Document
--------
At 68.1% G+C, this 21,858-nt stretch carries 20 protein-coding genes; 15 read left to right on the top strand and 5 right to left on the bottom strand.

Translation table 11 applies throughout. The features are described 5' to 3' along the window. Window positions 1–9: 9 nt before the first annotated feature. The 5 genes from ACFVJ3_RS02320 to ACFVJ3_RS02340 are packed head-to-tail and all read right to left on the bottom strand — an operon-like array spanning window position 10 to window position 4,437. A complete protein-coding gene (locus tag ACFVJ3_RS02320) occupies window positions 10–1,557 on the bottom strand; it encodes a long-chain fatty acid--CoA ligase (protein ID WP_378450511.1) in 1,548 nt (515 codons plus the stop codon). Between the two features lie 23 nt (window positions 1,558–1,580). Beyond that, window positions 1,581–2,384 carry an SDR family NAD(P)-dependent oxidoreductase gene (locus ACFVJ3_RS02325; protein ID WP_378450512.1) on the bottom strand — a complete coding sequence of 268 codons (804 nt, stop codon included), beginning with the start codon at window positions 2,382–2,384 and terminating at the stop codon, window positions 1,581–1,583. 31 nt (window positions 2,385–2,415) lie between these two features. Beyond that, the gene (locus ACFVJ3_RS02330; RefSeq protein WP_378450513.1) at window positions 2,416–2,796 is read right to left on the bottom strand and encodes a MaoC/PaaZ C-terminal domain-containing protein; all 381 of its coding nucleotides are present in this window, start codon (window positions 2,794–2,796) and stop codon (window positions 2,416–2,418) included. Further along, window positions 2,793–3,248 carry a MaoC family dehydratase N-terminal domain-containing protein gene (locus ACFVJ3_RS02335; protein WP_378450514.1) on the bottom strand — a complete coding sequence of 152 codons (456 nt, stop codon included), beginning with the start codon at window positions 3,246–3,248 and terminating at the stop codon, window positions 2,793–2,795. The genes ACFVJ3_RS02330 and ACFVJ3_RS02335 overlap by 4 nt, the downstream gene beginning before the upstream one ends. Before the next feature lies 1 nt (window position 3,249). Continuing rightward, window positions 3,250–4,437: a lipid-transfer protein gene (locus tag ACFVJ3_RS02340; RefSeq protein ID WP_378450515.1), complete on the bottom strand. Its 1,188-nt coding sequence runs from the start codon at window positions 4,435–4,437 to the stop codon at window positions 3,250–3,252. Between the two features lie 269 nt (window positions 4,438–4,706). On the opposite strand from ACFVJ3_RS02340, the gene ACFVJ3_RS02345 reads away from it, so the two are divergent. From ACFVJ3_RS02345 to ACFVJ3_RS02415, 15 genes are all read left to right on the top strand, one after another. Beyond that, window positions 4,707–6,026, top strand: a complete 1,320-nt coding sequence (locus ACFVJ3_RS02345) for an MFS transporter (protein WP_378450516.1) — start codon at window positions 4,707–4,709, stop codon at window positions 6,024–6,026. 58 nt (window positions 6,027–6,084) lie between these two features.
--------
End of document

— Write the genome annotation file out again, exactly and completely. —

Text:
At 68.1% G+C, this 21,858-nt stretch carries 20 protein-coding genes; 15 read left to right on the top strand and 5 right to left on the bottom strand.

Translation table 11 applies throughout. The features are described 5' to 3' along the window. Window positions 1–9: 9 nt before the first annotated feature. The 5 genes from ACFVJ3_RS02320 to ACFVJ3_RS02340 are packed head-to-tail and all read right to left on the bottom strand — an operon-like array spanning window position 10 to window position 4,437. A complete protein-coding gene (locus tag ACFVJ3_RS02320) occupies window positions 10–1,557 on the bottom strand; it encodes a long-chain fatty acid--CoA ligase (protein ID WP_378450511.1) in 1,548 nt (515 codons plus the stop codon). Between the two features lie 23 nt (window positions 1,558–1,580). Beyond that, window positions 1,581–2,384 carry an SDR family NAD(P)-dependent oxidoreductase gene (locus ACFVJ3_RS02325; protein ID WP_378450512.1) on the bottom strand — a complete coding sequence of 268 codons (804 nt, stop codon included), beginning with the start codon at window positions 2,382–2,384 and terminating at the stop codon, window positions 1,581–1,583. 31 nt (window positions 2,385–2,415) lie between these two features. Beyond that, the gene (locus ACFVJ3_RS02330; RefSeq protein WP_378450513.1) at window positions 2,416–2,796 is read right to left on the bottom strand and encodes a MaoC/PaaZ C-terminal domain-containing protein; all 381 of its coding nucleotides are present in this window, start codon (window positions 2,794–2,796) and stop codon (window positions 2,416–2,418) included. Further along, window positions 2,793–3,248 carry a MaoC family dehydratase N-terminal domain-containing protein gene (locus ACFVJ3_RS02335; protein WP_378450514.1) on the bottom strand — a complete coding sequence of 152 codons (456 nt, stop codon included), beginning with the start codon at window positions 3,246–3,248 and terminating at the stop codon, window positions 2,793–2,795. The genes ACFVJ3_RS02330 and ACFVJ3_RS02335 overlap by 4 nt, the downstream gene beginning before the upstream one ends. Before the next feature lies 1 nt (window position 3,249). Continuing rightward, window positions 3,250–4,437: a lipid-transfer protein gene (locus tag ACFVJ3_RS02340; RefSeq protein ID WP_378450515.1), complete on the bottom strand. Its 1,188-nt coding sequence runs from the start codon at window positions 4,435–4,437 to the stop codon at window positions 3,250–3,252. Between the two features lie 269 nt (window positions 4,438–4,706). On the opposite strand from ACFVJ3_RS02340, the gene ACFVJ3_RS02345 reads away from it, so the two are divergent. From ACFVJ3_RS02345 to ACFVJ3_RS02415, 15 genes are all read left to right on the top strand, one after another. Beyond that, window positions 4,707–6,026, top strand: a complete 1,320-nt coding sequence (locus ACFVJ3_RS02345) for an MFS transporter (protein WP_378450516.1) — start codon at window positions 4,707–4,709, stop codon at window positions 6,024–6,026. 58 nt (window positions 6,027–6,084) lie between these two features.